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Old 03-26-2018, 04:36 AM   #1
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Default Don't Shoot the Messenger

.

Oops

Not good

I told you so

https://sites.google.com/view/shoot-the-messenger

See letter of March 22, 2018

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Old 03-26-2018, 01:22 PM   #2
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Illuminating!

Sounds like a CSR got two customers confused and Jim couldnít be bothered to have his facts straight.

This just reinforces the perception of the RV industry as a bunch of used car salesmen.


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Old 03-26-2018, 01:54 PM   #3
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It appears to represent a classic culture clash. Those of us who work in health safety and environmental functional areas are trained to document, communicate, and resolve hazards in a very orderly and objective way. For the sake of argument, if I take those emails at face value assuming that the collection has not been cherry-picked for palatability, then the originator is not doing anything that wouldn't be fully expected of him/her in an industrial work setting.

But such a professional environment does tend to seem alien and disturbing to people who are not familiar with it. We live in a highly-dramatized click-bait society where non-statistically-based showboating and pot-banging (literally) is often the method used to gain attention and elevate concerns. Obviously these two approaches are diametrically opposed. People who are familiar with ONLY the showboating method are sometimes scandalized when they encounter a more formal approach, but I wouldn't expect manufacturing executives to be among that cohort.
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Old 03-26-2018, 02:17 PM   #4
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Not at all surprising, based on Hammill's past history of attacking any and everybody that would dare to question or criticize Roadtrek or Hymer.

I do find it a bit interesting as to why the writer did not put up Hammill's last return email that "scared" the writer off. Was this the kind of thing we heard before where there were threats of no warranty or legal action? Not haven't that last email leaves some really loose ends, when also considering how easily the writer agreed to stop contacting Hymer.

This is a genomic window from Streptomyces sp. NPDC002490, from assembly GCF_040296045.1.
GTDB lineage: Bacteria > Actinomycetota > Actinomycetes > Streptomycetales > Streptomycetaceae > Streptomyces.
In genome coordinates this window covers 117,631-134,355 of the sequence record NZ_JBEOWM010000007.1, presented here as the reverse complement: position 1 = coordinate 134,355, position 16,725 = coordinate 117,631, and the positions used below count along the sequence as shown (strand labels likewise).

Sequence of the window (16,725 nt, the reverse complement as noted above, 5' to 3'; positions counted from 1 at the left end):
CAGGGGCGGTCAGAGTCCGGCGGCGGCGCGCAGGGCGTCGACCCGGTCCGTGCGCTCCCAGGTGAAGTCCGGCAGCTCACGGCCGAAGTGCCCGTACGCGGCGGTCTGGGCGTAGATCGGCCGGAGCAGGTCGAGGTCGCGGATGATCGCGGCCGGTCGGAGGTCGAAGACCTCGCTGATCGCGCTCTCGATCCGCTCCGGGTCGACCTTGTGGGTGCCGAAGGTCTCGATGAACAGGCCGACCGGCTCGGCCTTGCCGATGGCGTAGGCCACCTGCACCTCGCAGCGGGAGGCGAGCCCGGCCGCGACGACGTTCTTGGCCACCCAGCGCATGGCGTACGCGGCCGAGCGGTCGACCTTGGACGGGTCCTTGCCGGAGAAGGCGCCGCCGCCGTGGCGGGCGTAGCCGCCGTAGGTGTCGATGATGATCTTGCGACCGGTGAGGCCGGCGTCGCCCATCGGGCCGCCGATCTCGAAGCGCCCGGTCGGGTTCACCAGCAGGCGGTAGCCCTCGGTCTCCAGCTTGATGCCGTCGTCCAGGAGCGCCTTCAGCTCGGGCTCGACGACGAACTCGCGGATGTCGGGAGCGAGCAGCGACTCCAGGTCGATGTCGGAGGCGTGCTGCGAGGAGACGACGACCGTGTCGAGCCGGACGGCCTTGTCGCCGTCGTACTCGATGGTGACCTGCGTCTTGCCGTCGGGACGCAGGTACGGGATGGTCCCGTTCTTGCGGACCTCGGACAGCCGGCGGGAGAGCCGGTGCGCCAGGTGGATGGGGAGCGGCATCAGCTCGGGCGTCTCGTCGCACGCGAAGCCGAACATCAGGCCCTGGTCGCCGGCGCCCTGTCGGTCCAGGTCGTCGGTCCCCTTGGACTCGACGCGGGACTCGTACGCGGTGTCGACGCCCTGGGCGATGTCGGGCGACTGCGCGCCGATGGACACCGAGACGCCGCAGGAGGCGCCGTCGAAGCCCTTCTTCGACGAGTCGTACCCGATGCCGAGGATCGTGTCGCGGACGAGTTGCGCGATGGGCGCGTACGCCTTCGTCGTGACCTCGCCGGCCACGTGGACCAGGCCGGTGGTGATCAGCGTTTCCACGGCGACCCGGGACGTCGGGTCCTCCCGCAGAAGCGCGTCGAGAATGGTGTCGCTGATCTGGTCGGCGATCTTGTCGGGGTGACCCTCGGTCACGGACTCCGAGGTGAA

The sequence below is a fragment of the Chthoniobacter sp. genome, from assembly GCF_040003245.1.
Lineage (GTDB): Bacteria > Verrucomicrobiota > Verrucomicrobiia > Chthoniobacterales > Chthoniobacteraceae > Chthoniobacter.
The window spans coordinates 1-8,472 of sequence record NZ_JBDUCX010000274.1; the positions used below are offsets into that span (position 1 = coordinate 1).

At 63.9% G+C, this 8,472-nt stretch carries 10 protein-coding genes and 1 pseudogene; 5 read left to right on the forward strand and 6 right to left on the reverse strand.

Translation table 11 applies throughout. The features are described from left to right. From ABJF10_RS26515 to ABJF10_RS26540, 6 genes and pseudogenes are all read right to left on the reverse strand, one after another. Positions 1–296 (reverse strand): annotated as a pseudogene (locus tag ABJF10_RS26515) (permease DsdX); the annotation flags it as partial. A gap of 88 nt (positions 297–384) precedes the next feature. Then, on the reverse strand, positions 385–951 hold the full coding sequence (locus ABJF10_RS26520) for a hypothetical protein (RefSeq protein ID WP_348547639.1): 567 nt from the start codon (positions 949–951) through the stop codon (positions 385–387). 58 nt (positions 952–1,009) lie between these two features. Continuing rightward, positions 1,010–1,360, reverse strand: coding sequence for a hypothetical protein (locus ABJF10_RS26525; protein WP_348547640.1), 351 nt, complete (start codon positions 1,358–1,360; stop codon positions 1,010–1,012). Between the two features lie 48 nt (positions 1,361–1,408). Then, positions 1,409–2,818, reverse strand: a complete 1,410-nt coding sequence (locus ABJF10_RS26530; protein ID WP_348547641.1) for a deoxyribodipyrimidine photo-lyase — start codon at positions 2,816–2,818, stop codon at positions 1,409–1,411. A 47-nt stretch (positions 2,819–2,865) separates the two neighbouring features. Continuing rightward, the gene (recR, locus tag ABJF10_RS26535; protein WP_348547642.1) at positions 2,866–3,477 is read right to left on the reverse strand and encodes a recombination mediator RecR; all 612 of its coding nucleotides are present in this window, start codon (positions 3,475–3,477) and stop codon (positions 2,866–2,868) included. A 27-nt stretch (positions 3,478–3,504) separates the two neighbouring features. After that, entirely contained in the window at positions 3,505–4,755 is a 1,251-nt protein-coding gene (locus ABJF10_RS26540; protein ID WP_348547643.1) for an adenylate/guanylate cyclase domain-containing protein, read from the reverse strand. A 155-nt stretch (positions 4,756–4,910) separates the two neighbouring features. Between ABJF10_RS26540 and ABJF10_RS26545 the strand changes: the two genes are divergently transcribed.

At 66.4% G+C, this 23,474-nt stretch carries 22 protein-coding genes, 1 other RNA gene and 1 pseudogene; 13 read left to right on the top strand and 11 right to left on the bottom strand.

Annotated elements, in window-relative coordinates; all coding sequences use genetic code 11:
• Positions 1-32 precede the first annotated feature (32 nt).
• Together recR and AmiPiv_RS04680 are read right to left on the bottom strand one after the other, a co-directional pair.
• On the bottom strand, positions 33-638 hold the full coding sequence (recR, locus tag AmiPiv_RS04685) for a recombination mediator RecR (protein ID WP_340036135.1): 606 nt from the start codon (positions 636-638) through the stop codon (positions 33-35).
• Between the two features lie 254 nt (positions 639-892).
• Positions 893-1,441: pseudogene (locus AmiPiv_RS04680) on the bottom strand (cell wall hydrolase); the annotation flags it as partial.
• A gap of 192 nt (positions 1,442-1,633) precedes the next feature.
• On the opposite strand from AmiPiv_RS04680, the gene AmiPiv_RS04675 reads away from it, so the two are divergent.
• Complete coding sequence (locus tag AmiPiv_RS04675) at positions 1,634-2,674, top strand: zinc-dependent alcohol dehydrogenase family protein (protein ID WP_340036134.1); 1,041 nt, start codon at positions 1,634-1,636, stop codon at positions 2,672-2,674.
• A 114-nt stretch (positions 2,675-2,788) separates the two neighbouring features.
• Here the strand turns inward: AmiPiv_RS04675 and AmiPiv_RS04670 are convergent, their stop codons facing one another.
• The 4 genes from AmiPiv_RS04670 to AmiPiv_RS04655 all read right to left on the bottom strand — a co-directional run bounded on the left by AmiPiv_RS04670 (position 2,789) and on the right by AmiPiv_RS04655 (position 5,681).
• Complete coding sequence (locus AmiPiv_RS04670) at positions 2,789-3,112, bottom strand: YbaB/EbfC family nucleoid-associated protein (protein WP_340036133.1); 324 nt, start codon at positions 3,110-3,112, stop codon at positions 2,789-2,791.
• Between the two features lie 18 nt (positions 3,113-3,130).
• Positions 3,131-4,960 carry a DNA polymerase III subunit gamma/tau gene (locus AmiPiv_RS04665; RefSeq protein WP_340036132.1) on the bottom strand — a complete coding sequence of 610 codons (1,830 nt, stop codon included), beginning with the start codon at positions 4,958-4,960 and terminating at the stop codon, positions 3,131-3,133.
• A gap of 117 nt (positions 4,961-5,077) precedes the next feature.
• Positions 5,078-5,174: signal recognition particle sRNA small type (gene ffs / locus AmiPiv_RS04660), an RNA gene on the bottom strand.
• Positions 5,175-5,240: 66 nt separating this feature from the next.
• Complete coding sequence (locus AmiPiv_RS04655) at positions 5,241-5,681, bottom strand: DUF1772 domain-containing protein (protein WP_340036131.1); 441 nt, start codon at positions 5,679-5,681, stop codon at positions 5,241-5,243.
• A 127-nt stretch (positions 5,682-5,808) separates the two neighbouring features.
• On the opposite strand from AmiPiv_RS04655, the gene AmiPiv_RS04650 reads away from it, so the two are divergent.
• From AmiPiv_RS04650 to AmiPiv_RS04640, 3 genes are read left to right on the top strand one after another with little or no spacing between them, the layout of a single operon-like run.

My guess is there is something we haven't been let in on.
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Old 03-26-2018, 02:39 PM   #5
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I am concerned about the veracity and/or completeness of that write-up. I'm not a fan of RoadTrek, but when I read "The defect pictures could be sent at the same resolution as Hymer received but this site does not want to cause harm to Hymer," I have to wonder what that's about since the entire post is about the notices sent and responses to a defective Hymer product.

I think we all want to present our own side of the story in the way that casts us in the best light and our opponent in the worst - even when we are trying to be non-biased. Just human nature.

I will also say that the comments on this forum are what convinced me to not buy a new RoadTrek and I'm happy about that every. single. day.
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Old 03-26-2018, 05:27 PM   #6
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For those of us on the Facebook page, we have seen the whole story. The poster involved seems to be a bit of perfectionist, and I suspect that he would find nearly as many issues with most RVs in the market these days. He has been bombarding us with posts - many of them useful - and apparently bombarding EHGNA with emails. JH has a tendency to suggest that the most vocal critics should get mental help... an entirely unprofessional way to deal with what have been some serious issues with his Activ.